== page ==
The following is a guest post by Mike Mashon, head of the Moving Image Section of the Motion Picture, Broadcast and Recorded Sound Division. You might already have seen news about this fascinating discovery of scores of old British TV broadcasts, but we wanted you to know the full story about just how the programs were found:
It was, in the end, a combination of serendipity and dogged research. Toss in a web database maintained by a dedicated group of British TV obsessives, and the result was the discovery in the Library’s collections of nearly 70 teleplays previously considered lost by the British Film Institute. Included in this amazing group are early performances by such notables as John Gielgud, Maggie Smith, Derek Jacobi, and—two years before he achieved global fame as James Bond—Sean Connery.
(Clip from Colombe, BBC, 1960. Directed by Naomi Capon.)
But the story of how these programs came to be in our collection to begin with and later discovered is as interesting as the shows themselves. In the 1970s, WNET/Thirteen in New York donated to the Library more than 20,000 reels of 16mm film and thousands of videotapes that were broadcast on National Educational Television between its founding in 1954 through its replacement in 1967 by the Public Broadcasting Service (PBS). During many of those years, NET imported several British dramas produced by companies like the British Broadcasting Corporation (BBC), Rediffusion, Thames, and more, and these all came to the Library’s Motion Picture, Broadcasting and Recorded Sound Division.
Flash forward to the present, when Moving Image Reference Librarian Zoran Sinobad and independent researcher Sam Serafy set about combing the Library’s Shakespeare-related film and video holdings. Among the adaptations they discovered were a 1967 BBC production of “Much Ado About Nothing” (based on the stage direction of Franco Zeffirelli) and “A Midsummer Night’s Dream” from 1958, another BBC broadcast.
Serafy was intrigued by the presence of the two BBC productions in the NET Collection. Like their American network counterparts, the BBC and other UK television companies only infrequently kept copies of their broadcasts during the 1950s and ’60s (most famously, there are 108 missing episodes from the first six years of “Doctor Who”), while at the same time there is a great deal of popular interest in Great Britain for the recovery of “lost” television. Serafy, a British native, went to lostshows.com, a website devoted to missing UK television programs, and found that both “Much Ado About Nothing” and A Midsummer Night’s Dream” were both listed as missing.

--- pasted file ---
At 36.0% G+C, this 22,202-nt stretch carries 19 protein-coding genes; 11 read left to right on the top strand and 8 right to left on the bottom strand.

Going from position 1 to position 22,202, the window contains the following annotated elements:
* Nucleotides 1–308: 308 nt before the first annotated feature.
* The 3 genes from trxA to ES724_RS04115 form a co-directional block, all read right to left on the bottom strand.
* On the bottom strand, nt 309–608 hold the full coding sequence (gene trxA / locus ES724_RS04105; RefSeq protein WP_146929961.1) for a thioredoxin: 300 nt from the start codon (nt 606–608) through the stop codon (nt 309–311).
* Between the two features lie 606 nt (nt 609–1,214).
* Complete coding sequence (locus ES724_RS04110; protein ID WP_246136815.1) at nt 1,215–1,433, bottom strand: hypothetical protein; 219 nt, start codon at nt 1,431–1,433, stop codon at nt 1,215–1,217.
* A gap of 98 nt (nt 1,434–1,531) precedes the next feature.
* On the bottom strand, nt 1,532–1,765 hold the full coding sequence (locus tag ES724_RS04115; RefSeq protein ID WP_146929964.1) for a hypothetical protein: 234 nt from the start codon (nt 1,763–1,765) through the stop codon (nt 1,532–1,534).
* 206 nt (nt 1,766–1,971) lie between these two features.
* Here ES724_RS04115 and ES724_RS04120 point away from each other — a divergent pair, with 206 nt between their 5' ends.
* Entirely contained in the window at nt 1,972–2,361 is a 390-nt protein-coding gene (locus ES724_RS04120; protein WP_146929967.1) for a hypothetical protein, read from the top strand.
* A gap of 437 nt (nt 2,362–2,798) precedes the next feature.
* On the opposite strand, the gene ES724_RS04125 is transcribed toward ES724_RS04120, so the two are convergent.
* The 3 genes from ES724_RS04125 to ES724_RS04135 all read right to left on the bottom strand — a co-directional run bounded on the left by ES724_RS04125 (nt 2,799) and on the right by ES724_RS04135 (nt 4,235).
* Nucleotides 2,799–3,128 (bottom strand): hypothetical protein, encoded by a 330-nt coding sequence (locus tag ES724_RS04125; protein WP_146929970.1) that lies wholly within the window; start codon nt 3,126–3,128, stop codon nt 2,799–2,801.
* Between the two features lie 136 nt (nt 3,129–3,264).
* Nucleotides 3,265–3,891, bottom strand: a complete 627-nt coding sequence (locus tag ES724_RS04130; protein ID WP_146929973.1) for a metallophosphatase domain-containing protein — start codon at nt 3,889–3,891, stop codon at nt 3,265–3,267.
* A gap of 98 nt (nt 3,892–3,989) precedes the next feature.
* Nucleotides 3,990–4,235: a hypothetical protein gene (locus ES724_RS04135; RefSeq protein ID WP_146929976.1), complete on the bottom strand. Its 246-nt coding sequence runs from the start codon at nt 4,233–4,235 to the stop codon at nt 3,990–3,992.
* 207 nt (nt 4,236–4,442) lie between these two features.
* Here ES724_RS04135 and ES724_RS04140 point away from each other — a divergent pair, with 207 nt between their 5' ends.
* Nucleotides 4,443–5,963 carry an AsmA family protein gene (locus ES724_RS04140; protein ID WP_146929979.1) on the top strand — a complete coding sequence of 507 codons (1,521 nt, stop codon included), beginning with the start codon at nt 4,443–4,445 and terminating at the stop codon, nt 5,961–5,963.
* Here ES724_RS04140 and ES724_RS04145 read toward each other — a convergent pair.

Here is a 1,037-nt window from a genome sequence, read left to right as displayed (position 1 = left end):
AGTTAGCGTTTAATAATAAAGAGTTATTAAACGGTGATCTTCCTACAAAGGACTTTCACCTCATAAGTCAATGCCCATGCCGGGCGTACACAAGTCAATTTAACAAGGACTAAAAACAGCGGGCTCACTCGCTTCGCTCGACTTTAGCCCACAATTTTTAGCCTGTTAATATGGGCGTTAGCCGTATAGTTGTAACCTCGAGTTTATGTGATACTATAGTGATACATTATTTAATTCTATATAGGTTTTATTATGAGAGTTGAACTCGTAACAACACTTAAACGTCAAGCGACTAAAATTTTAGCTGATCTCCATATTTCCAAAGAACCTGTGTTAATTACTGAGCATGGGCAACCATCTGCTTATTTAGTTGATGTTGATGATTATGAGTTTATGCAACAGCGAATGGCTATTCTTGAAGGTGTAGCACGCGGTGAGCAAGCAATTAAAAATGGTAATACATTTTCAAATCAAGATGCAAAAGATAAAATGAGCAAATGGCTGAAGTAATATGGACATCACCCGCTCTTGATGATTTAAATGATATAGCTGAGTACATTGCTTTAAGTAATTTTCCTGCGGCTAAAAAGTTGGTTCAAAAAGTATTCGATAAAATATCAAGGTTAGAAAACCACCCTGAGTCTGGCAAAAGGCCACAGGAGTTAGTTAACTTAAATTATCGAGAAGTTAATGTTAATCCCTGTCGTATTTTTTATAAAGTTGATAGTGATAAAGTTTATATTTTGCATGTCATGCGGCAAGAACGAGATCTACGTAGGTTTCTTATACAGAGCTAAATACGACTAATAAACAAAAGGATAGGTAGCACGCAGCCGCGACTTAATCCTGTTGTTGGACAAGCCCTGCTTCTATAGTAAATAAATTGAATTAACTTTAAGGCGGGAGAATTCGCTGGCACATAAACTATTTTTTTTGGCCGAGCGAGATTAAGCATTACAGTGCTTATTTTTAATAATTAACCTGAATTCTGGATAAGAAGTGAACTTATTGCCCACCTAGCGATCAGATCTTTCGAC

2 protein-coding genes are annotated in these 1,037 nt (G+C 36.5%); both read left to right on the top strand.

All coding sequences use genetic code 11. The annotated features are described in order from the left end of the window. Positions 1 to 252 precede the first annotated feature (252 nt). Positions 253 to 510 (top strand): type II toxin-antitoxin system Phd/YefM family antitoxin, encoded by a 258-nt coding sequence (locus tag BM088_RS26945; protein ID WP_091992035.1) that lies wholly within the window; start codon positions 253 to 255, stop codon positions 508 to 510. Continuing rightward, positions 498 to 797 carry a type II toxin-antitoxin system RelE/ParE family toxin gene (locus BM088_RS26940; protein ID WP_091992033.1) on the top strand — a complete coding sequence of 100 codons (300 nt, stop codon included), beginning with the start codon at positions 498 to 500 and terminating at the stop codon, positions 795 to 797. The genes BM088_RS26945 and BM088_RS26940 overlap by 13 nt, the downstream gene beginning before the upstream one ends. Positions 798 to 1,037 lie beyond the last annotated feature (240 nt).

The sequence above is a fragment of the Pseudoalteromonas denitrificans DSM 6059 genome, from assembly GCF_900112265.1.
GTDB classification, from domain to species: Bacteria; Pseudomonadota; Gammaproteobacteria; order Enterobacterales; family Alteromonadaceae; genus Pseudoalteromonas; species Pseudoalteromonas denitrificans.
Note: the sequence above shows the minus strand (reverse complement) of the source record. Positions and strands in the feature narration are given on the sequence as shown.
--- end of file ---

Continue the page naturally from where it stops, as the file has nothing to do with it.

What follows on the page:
(Clip from Much Ado About Nothing, BBC, 1967. Directed by Alan Cooke.)
His interest piqued, Serafy spent his spare time going through the NET Collection inventories, noting anything that could possibly be a missing British teleplay. He was joined in the hunt by Sinobad, and over time the two collated a list of 68 shows that the lost shows database claimed were missing. Serafy contacted Kaleidoscope Publishing—the owner of lostshows.com—and they immediately informed Steve Bryant, the Senior Curator of Television for the British Film Institute.
The end result is not only the Library’s first ever repatriation of television programs to another country, but the largest such repatriation in history. We are now producing new digital preservations of all the programs, which exist in a variety of film and video formats, at the Packard Campus for Audio Visual Conservation in Culpeper, Va. The British Film Institute will receive high-resolution 50mb MPEG-2 copies for its collections, while the original elements remain with us. Of course, patrons in the Motion Picture Reading Room can see all the shows as well.
By the way, we’re planning to show Sean Connery in “Colombe” at the Packard Campus Theater sometime in October, so check back for more details.
[Ed. note: BFI’s statement is here.]